Presidential Interview – AUSU

The last time we talked to the AUSU President was just before the Council held its by-election. This week, Scott Jacobsen has a more personal interview into what makes AUSU President Shawna Wasylyshyn tick.

What is the story prior to becoming an Athabasca University (AU) student?
I had a successful career as a District Sales Manager for a company I loved! I realized that the chances of moving forward from that position or transitioning to a similar one without a business degree were slim, and then I found AU! I had been studying political science online through the UofS, but transferred to the Faculty of Business at AU and enrolled in the Bachelor of Management program.

What are the reasons for choosing AU over other universities for you?
Flexibility. I have had 3 children since becoming a student at AU and I was able to take full courses while on maternity leave. AU allows me to balance all of the priorities in my life while completing my studies. I am able to continue with my studies while supporting my family and juggling all of my responsibilities!

What tasks and responsibilities come with leadership of the Athabasca University Student Union (AUSU)?
The list of tasks and responsibilities in student leadership are much too long to list here! The responsibility is something I take very seriously. On a daily basis, I am required to be the voice of over 25,000 students and ensure that voice is heard. Often, it means asking tough questions, and at times I have to be more forceful than I like. It’s not easy to walk into a room full of University Administration who are all saying the same thing, and be strong enough to speak up and inform them that students disagree with them. Thankfully, I’m not easily intimidated and I am inspired by the knowledge that AUSU members trust in me to speak on their behalf.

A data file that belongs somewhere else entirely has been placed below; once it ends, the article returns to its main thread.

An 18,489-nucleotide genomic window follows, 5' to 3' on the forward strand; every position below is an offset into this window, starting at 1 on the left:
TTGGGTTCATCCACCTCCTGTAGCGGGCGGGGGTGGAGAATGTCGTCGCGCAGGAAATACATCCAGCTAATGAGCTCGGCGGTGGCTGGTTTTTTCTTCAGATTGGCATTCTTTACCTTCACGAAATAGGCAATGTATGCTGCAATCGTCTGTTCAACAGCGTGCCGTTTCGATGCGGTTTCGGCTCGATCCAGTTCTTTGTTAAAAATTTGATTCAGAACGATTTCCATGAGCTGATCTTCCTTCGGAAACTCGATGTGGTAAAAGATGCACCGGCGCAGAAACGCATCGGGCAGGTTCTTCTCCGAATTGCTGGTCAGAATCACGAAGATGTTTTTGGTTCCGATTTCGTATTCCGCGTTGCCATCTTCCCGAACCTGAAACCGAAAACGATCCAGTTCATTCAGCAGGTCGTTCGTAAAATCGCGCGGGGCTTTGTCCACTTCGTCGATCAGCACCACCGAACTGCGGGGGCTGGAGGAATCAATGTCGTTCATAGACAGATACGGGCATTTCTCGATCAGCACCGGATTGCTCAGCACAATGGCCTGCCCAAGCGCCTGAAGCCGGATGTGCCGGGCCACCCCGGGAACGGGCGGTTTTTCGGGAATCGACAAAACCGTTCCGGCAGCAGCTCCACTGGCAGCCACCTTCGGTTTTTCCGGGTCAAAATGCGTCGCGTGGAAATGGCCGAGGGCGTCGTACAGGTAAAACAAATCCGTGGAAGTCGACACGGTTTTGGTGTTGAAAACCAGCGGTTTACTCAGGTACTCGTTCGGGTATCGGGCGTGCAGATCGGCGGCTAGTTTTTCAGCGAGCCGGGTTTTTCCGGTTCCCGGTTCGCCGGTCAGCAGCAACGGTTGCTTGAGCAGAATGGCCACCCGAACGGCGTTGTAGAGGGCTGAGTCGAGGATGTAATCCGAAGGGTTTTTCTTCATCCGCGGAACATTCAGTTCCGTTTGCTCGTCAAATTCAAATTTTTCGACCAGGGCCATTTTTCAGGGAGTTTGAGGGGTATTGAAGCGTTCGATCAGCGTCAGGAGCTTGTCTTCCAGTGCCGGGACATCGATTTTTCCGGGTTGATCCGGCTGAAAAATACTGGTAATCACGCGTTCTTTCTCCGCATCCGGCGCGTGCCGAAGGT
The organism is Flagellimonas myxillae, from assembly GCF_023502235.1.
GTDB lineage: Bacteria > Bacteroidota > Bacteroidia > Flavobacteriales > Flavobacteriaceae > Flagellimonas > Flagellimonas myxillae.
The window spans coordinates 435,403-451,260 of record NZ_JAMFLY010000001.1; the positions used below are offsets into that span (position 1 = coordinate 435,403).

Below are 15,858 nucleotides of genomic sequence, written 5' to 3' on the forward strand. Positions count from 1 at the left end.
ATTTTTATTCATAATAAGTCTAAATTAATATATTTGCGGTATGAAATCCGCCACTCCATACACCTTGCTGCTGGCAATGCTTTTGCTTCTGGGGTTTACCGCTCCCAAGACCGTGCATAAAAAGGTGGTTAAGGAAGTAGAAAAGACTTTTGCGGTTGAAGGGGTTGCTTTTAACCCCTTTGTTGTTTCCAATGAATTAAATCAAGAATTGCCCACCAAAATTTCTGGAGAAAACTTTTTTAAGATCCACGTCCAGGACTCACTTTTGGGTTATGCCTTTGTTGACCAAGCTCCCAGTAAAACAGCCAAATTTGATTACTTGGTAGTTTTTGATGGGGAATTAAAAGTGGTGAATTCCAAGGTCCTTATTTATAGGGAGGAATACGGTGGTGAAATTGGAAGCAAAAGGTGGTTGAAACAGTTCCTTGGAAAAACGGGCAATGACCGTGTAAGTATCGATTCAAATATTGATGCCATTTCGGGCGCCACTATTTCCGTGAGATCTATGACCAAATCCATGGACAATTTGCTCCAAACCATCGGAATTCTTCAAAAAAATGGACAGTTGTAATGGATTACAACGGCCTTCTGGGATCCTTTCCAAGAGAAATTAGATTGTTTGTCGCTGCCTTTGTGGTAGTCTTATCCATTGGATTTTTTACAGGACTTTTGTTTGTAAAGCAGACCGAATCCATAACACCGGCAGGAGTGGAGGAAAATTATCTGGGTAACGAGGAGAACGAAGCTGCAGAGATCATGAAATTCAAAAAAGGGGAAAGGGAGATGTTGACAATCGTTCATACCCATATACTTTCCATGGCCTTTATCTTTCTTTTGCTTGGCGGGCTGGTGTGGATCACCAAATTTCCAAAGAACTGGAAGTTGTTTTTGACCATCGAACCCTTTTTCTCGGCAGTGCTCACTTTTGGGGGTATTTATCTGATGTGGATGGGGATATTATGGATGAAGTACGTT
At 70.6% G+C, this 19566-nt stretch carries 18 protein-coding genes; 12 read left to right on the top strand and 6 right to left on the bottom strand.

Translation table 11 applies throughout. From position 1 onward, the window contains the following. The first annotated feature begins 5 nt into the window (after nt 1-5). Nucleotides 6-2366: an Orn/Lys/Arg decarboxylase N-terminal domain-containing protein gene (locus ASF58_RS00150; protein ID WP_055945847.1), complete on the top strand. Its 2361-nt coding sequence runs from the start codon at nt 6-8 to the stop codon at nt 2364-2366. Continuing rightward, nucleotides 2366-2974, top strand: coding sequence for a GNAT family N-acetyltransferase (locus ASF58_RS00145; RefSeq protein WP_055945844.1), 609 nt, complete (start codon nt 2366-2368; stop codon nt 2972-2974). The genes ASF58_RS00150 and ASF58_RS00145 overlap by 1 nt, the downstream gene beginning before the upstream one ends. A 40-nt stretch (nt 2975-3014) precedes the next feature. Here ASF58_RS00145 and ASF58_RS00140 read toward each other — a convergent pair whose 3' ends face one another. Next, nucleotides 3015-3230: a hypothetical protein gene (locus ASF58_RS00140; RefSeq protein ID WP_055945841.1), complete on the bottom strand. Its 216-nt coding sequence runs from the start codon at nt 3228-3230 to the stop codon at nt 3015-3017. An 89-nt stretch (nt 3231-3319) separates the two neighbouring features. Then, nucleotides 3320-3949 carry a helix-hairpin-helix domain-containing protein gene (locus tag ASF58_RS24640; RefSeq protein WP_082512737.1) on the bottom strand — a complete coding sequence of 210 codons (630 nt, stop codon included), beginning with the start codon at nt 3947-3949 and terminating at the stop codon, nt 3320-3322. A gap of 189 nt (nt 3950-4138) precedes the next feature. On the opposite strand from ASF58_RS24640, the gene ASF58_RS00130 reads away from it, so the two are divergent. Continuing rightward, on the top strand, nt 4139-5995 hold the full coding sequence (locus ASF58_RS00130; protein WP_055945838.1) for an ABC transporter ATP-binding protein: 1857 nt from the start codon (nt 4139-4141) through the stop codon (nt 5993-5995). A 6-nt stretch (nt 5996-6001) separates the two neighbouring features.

What is the experience of being a working mother of three, and one step-child, while a student?
It’s busy! The key to my success is to stay organized. Planning ahead is very important and sticking to the plan is essential. I plan everything from meals, kids activities, studying and work. With that said, I have learned to accept that sometimes the plan has to go out the window because a child may get sick or an emergency could come up at work. It’s a constant balancing act.

Any insights into the differences for working-student mothers compared to working mothers, student mothers, or stay-at-home mothers?
When You’re a Mom, your kids come first. Mothers are always faced with the challenge of how to realize their own dreams, while encouraging the dreams of their children. I always say that every Mom is a working Mom, the difference is whether or not you get paid! Involvement of other parents and grandparents and the ages of children are big factors in the amount of studying a Mom can get done as well. I got a lot more studying done when I had one baby who napped all the time! Now that my children are aged 5, 3 and 2 ? it is a lot more difficult to find quiet pockets of time to sit down and study.

Any advice for aspiring students, student-mothers, or working-student mothers with political interests?
My advice to all students is to set a goal, and make a plan to achieve it. Be willing to accept that you may face roadblocks along the way to your goal, but don’t give up. Theodore Roosevelt said “Nothing in the world is worth having or worth doing unless it means effort, pain, difficulty? I have never in my life envied a human being who led an easy life. I have envied a great many people who led difficult lives and led them well.”

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